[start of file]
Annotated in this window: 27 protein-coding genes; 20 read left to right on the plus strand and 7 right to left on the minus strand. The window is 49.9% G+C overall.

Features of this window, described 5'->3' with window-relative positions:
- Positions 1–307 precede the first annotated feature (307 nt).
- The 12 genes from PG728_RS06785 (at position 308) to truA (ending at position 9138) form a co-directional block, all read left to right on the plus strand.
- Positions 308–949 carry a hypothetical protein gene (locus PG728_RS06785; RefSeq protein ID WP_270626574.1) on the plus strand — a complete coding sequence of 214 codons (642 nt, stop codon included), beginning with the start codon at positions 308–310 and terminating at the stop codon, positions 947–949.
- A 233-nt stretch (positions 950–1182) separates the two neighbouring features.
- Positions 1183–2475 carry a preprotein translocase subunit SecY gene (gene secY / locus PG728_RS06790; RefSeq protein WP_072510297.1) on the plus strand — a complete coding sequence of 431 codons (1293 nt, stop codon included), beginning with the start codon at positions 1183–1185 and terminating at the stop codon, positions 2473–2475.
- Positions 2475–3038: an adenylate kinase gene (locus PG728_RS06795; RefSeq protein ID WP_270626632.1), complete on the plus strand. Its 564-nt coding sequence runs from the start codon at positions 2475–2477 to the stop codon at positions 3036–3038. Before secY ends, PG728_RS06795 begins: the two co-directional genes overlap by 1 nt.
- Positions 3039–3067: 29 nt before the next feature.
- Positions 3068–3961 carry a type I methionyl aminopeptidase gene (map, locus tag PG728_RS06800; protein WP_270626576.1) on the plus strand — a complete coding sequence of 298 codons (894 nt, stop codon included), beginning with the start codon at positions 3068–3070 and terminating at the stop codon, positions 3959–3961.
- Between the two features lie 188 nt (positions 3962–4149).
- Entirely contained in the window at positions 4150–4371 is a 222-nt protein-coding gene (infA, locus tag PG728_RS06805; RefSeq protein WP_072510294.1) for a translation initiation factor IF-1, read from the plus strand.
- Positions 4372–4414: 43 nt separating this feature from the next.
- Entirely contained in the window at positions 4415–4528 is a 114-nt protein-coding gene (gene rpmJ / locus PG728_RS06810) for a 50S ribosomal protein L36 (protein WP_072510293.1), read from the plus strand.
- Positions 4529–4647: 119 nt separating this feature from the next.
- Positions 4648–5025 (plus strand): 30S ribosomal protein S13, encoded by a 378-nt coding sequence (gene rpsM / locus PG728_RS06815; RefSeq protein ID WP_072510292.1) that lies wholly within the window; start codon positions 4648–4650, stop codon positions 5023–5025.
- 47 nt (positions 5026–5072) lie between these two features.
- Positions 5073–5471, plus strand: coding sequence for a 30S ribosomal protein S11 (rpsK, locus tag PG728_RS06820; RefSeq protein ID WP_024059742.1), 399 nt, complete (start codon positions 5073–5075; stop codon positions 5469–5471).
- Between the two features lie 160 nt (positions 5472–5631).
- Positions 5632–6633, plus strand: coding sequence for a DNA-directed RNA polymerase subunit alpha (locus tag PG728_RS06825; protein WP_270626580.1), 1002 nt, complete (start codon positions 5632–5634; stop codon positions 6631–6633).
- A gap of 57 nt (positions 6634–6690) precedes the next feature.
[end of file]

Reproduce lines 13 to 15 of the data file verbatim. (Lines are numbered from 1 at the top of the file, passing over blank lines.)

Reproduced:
- Positions 4372–4414: 43 nt separating this feature from the next.
- Entirely contained in the window at positions 4415–4528 is a 114-nt protein-coding gene (gene rpmJ / locus PG728_RS06810) for a 50S ribosomal protein L36 (protein WP_072510293.1), read from the plus strand.
- Positions 4529–4647: 119 nt separating this feature from the next.